This new law pertains to anyone convicted of an alcohol-related offense with a child 14 years of age or younger in the motor vehicle.
• A period of incarceration in the house of correction for not less than 90 days nor more than two-and-a-half years.
• A fine of $1,000-$5,000.
• Second offense carries a sentence of not less than six months or more than two-and-a-half years in the house of correction or by imprisonment in state prison for not less than three years or more than five. Six months of that sentence is a mandatory minimum without eligibility for parole or good time. However, one may be eligible for a work release program.
• Sentence must be served consecutively with predicate violation.
• Loss of license of one year for a first offense and three years for a second or subsequent offense.
Forfeiture of motor vehicle
For fourth offense or higher, prosecutors may file for civil forfeiture of the motor vehicle if vehicle is also in the offender's name. A portion of the proceeds from the sale will go to the district attorney's office.
In cases where the motor vehicle is jointly owned, prior to the offense, with, for example, a spouse, the claimant will have the burden of proving to the court's satisfaction that the property is not forfeitable because the claimant is dependent upon it for employment or the maintenance of one's family.
Offenses concerning violations of new ignition interlock device
The ignition interlock device must be installed on each vehicle owned, leased or operated by the offender. It must be blown into and will not permit operation if the b.a.c. is .02 or higher. The device is to be installed for a period of two years. (It is currently unclear when the two years begins to run, but it is reservedly presumed that it begins at the time the new license is issued.) The licensee is responsible for having the device regularly inspected, maintained and monitored.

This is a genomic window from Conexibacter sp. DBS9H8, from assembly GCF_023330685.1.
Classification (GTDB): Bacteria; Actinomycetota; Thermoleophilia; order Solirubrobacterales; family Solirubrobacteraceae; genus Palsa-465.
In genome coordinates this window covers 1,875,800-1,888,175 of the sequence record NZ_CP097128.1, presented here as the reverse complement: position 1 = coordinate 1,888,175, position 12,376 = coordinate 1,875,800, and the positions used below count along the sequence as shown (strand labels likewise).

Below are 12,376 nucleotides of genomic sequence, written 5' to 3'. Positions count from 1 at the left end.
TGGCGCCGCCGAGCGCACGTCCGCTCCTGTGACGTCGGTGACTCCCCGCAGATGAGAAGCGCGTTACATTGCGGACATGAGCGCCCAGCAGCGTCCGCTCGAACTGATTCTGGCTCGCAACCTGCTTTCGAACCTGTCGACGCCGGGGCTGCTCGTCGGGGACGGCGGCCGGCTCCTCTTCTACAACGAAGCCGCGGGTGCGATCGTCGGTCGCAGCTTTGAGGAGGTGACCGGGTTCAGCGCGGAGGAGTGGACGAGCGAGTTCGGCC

1. Driving without an ignition interlock device when one is required
• Period of incarceration for 180 days to two-and-a-half years in the house of correction or two-and-a-half to five years in state prison. Of that, 150 days is a mandatory sentence without parole or good time, but one may participate in a work release program. May be served in a specially designated D.O.C. alcohol facility.
• A fine of $1,000-$15,000.
2. Tampering with an ignition interlock device
• Period of incarceration for six months to two-and-a-half years in the house of correction or three to five years in state prison.
3. Breathing into an ignition interlock device for a restricted person
• Period of incarceration for six months to two-and-a-half years in the house of correction.
• A fine of $1,000-$5,000.
• Second or subsequent offense of three to five years in state prison.
Whoever, on two or more occasions, removes such a device or fails to have it regularly inspected, maintained and monitored or records a b.a.c. of over .02 after blowing into it, may have their license revoked by the registrar of motor vehicles for an extended period or for life. A person may appeal this decision to the Superior Court.